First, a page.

Places like the Holocaust Museum demand reverence and games on your phone are not reverent! Reverence seems to me a theological category, and the resources for defining its nature in secular spaces are scarce after a strict division of sacred and secular. Furthermore, although spaces may attempt to demand reverence, they cannot force it. Anyone who has been to churches and other holy sites that are also tourist destinations knows well the tension I describe here. As a devout Catholic, I experience people inhabiting churches as complicated spaces of spectacle, curiosity, antipathy, and sometimes, reverence.

To claim that games on phones are not "reverent," one would need to be very clear about what reverence in a secular space looks like. I am not, of course, saying that the horrors of the Holocaust and the memories of its victims do not demand reverence. But as the middle schoolers in the art museum remind us, spaces can only be shaped and cultivated, and visitors can only be asked and encouraged. Short of disallowing phones in the Holocaust Museum, therefore, the directors cannot force people to have a certain kind of experience.

Pokemon GO is just a small part of technological advances that change our experiences of space. These technologies will challenge us and frustrate us. Most of all, they will expose the assumptions we have about shared spaces in particular, and force us to come to terms with what has remained unsaid between us as sharers in those spaces.

Monday, February 29, 2016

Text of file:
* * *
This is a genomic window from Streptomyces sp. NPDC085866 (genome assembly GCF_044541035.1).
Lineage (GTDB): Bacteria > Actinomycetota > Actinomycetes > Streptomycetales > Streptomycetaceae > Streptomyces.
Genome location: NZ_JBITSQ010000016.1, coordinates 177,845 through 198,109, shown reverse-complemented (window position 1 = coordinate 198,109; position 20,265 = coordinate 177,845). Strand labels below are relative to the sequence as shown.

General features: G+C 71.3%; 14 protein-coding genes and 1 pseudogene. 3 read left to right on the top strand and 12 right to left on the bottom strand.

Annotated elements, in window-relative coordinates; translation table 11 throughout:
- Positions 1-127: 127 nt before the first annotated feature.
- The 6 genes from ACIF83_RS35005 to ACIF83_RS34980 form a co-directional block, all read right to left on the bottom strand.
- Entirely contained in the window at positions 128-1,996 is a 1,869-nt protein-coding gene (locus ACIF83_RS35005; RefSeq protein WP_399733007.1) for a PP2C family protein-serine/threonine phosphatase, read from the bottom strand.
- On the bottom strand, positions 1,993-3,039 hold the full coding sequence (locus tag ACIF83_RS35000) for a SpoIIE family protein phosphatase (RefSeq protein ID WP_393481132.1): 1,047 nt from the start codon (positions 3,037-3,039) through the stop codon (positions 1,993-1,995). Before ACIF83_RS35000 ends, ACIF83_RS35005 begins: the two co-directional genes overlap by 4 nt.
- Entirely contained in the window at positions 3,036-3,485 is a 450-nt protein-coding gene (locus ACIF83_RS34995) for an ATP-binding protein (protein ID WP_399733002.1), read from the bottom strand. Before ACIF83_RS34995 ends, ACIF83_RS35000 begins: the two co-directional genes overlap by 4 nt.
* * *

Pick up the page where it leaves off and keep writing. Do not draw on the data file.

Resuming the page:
Stop Saying You'll Move If Trump Wins

It's time to stop saying that you'll leave the country if Donald Trump wins. I know why you say it. You say it because the idea of having him as president seems utterly repugnant, so much so that your gut tells you to run far, far away. But this sentiment is both ridiculous and dangerous.

First, it is ridiculous to say you'd just leave because you can actually stop Trump from happening. I am convinced, like so many others, that money has damaged our political system to a stunning degree. (I am also convinced that Congressional re-districting is a cancer on the political body.) But even in the post-Citizens United wasteland of American politics, I still believe that we retain some degree of political efficacy, however small it may seem. We still have our vote, and it remains a meaningful act of civic participation which, yes, requires that we plan ahead, put on pants, and go to the damn polls. Moreover, saying that we'll leave the country if Trump wins implies that after we cast our non-Trump votes, we did our part, and somehow deserve to be exempted from the result of the election. This is simply not the case. We have friends and family. We have people to talk to about things that matter. This is not to say that these conversations will be easy or comfortable. To do one's political part is to cultivate a habit of dialogue that supports spaces for discourse, whether in a free and independent press or in the nooks and crannies of our daily social lives.

Second, it's time to stop saying you'll leave if Trump wins if you have anywhere near the means to do so. One of the biggest reasons why President Trump is such a scary idea is because we all know in our hearts that those who are already marginalized in America would suffer the most under that administration. To cavalierly entertain the idea of fleeing the country is to endorse an apathy and complacency toward populations for whom this would never, ever be an option. Saying that we'll leave is dangerously close telling immigrants, the working poor, and the disenfranchised, "Well, good luck with that!" Saying that we'll leave is tantamount to choosing despair, and refusing to accept our responsibility in the well-being of all people.

So please, let's all stop saying we'll leave if Trump wins. Let's instead try and take up the arduous task of finding out why anyone would want him as president. In short, let's stay.